Improving your 

ability to play drums


It may seem an over simplification and sort of “touchy feely” when some use the words “kindness” and “gratitude” as it applies to their career.

Granted, there is a certain amount of focused intention, confidence and even boldness to move one’s career forward. When feelings of jealousy, resentment, undue self-importance color one’s attitude, even though these feelings/attitudes may not be voiced verbally, the results can be detrimental. 

As an art form, music universally causes the most immediate emotional impact on the listener’s soul. It is a “social” communication between the musicians themselves which is simultaneously flowed to the audience. 

When the performance of a musician is of high quality and backed by the intention to stir the soul of other band members and the audience, magic happens. The performance is a success! Happiness is the result for all.

Producing that effect consistently should ensure a consistent livelihood and a long career. But there is more. 

  1. Excellent musicianship – the only way to ensure this is through intensive study, practice and live performance experience in all styles of music. 
  2. Business acumen – knowing how to promote yourself, networking and excellent communication skills. Especially listening for what is needed and wanted from whomever is in charge.
  3. Attitude – “kindness” and “gratitude” towards others including the audience! 

Attitude is where you can completely scuttle your career. Since practice and study is done mostly alone, generally your attitude will not get in the way of developing your skills.

As mentioned, music is a social art involving people. You are there to be of service to others. It is a privilege to part of this social interaction where others value your contribution to create inspiration. 

There is a sense of pride when one achieves a high level of skill. This is natural. Some artists may not have “spilled as much blood” as you have for your art. The trap is to not resent them for it. 

I have often heard the term “jazz snob” to describe a musician who looks down on other musicians who cannot play at their level. This is not limited to musicians who play jazz. There are other colorful adjectives that come to mind to describe such a musician which I won’t mention.

Such a musician may not be aware that they are projecting resentment towards other musicians or the band leader for not being up to the standard they have set for themselves.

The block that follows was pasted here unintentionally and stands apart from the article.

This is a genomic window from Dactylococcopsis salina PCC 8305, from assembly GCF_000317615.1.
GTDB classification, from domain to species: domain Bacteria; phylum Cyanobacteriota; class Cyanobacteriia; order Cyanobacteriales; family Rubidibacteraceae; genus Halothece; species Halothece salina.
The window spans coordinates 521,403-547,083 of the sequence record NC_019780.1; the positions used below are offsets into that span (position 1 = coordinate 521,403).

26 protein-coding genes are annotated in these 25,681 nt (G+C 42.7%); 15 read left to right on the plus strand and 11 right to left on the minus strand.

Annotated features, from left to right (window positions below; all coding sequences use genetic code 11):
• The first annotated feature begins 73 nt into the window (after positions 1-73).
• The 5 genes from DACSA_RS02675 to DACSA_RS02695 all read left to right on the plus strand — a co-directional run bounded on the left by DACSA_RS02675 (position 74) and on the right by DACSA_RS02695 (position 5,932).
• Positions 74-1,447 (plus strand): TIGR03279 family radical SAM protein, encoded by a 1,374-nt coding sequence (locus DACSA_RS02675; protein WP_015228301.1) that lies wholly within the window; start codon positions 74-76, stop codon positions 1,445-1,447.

The band leader and other band members may admire the performance of the “snob” musician and want to play with them again but won’t. If the “snob” musician’s attitude persists, he or she will find less opportunities over time and may not realize why.

The why is the other musicians grow uncomfortable around the “snob” musician. Their contributions to the music are being devaluated and criticized without words. It is felt. 

Your job as a musician is to play to the maximum of your ability and help others sound better by supporting their contribution (musical communication). It is a group effort. It is social! Not solitary. Be kind to the other musicians and the audience, never looking down on them. 

Accept their admiration with humility and kindness.  

Be “grateful” you can stand on a stage, make music, make people happy, make people dance, make people sing along while getting paid for it.

No matter how great you think you are there is always someone else who may be “greater” than you. You can be replaced. There is no other, more fitting cliche because it is true.

Sometimes artists don’t realize they themselves are the reason they are not getting more work or success. One can get wrapped up in oneself and not realize their lack of humility, kindness and gratitude.  

We are sharing our talent and art to help others have some moments of joy and inspiration. 

It is a responsibility that should not be taken lightly. Especially for your own sake and survival. Also, take the time to nurture young musicians who are starting out. Set a good example for them. They will never forget you.

Remember, you cause your own feelings and create your future. 

And have fun while you are passing through! 

Leave a Reply

Your email address will not be published. Required fields are marked *

This site uses Akismet to reduce spam. Learn how your comment data is processed.

Stay updated!

Copyright © 2012 TOM MENDOLA